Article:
Assuming I haven’t lost you yet, there was another tasting.  This one at a more normal hour (7PM).  After the Sabbath I drove into Tel Aviv to meet up with a friend who I may work with on my Israel Wine Project.  He has a beautiful apartment in a hopping part of the city and he had about 8 people over for some Israeli wines.  I brought some bottles of local Israeli boutique wine and we had a lovely time.  I talked a bit about each of the wineries, told them about the wine makers, and we then tasted the wines together.  A lite Carignan based wine was casually enjoyed.  A Sangiovese/Syrah/Cab Franc blend was intriguing and determined to be a great food wine.  While the king, a Cab based wine (with 10% Merlot) was thoroughly enjoyed and drunk to the last drop. 

Happy TWICE A DAY Wine Tasting!


Wines from Spain & my evolving palate

Tuesday, October 7th, 2008

I (briefly) attended a “Wines from Spain” wine tasting today.  I enjoy these tastings as they provide me with the opportunity to continue my palate training.  But given how busy I have been lately I went today primarily to see a friend I have not had the chance to see for a few months.

wine from Spain

Shortly after arriving my friend lamented that he did not care for any of the wines he had tasted thus far.  Too big, fruit forward and in his opinion lacking structure.  Having not yet tasted any of the wines I agreed with him that I had seen a trend of younger winemakers making wine in a more fruit-forward & extracted style.

To take one step back I must admit here, as I admitted to my friend, that I once very much enjoyed these BIG, fruit forward wines.  At the time I very much liked the way the big fruit gave the perception of sweetness, almost as if I were taking a big bite out of a handful of blackberries.  However, as my palate has evolved, I am presently a bit more into restrained wines whose fruit are (in my opinion) in better balance in the wine.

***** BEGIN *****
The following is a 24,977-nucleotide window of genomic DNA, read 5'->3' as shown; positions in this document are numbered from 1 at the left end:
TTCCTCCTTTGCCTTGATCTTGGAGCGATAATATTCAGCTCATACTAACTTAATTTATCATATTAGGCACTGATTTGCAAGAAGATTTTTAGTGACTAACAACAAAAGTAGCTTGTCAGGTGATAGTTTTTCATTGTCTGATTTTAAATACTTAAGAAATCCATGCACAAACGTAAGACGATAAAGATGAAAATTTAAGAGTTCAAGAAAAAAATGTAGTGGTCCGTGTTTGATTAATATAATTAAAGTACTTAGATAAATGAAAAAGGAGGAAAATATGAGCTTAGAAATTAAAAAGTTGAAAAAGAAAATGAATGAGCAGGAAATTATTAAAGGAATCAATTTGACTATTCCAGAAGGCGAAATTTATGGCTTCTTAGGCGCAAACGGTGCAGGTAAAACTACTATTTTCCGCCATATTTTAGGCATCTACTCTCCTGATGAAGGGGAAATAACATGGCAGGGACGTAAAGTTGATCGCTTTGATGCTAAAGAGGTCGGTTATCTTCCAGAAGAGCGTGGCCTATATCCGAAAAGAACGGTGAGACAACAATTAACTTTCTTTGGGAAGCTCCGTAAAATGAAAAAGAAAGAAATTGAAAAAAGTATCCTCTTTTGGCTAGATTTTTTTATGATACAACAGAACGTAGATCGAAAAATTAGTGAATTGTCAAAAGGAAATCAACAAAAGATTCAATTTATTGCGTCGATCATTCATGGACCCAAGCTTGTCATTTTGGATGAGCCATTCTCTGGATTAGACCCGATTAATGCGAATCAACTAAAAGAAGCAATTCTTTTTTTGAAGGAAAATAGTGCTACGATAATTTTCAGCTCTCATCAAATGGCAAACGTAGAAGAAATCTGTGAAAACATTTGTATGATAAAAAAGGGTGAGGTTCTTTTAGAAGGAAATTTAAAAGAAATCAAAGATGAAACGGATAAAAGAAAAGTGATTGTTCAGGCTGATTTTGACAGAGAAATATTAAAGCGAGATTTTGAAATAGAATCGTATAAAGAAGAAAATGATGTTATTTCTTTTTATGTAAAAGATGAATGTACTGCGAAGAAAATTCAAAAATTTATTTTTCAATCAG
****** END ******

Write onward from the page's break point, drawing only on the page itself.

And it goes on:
SO, we went to a few tables and tasted some wines.  I did come across an old style Rioja – an earthy wine wine with some age and restraint – one that is definitely not fruit forward.  In general, good interesting wines, but maybe too little fruit???  I also came across some of the aforementioned fruit bombs – big heavily extracted, almost Australian Shiraz style wines – not my thing these days.  BUT, I also did find some wines that possessed fruit, but the fruit seemed well integrated.  No, these are not the wines people often think of when thinking of classic Spanish wines, but it is a style that has become popular and that sells.  And these wineries do need to consider the bottom line.

So, whether you like earthy, subtle Spanish Rioja’s, big fruit forward new world style wines, or some combination of the two, taste wines when possible and you will find a wine from Spain that will suit your unique taste preference.

Happy (whatever style you like) Spanish wine tasting!


Rioja Tasting with the wine group

Friday, February 29th, 2008

The wine group I have previously mentioned that I get together with 2-3 times a month (on a good month) to taste wines with met last night. We tasted Rioja’s, and were treated to some older vintage wines last night. Our esteemed host was able to pick up 3 Rioja’s from the famed “Lopez de Heredia” winery and 4 others.

Of the 3 Heredia’s we had a ’99, an ’81 and a ’73 – what a fabulous year! We were all truly amazed that these older wines were still alive – which they were. How alive however became somewhat of a debate. More on that later. Before tasting the wines we were forewarned by one of the members that aged Rioja’s are soft & elegant and not the rich, big, concentrated wines we might expect from Spain. He was absolutely right as the ’99 Heredia was so soft & smooth I almost found it to be too much so. I wrote down that it was elegant, but that was partly because I wanted to write something nice (and seem sophisticated) so as not to write that I found it to be a bit boring – which I think would have been more accurate.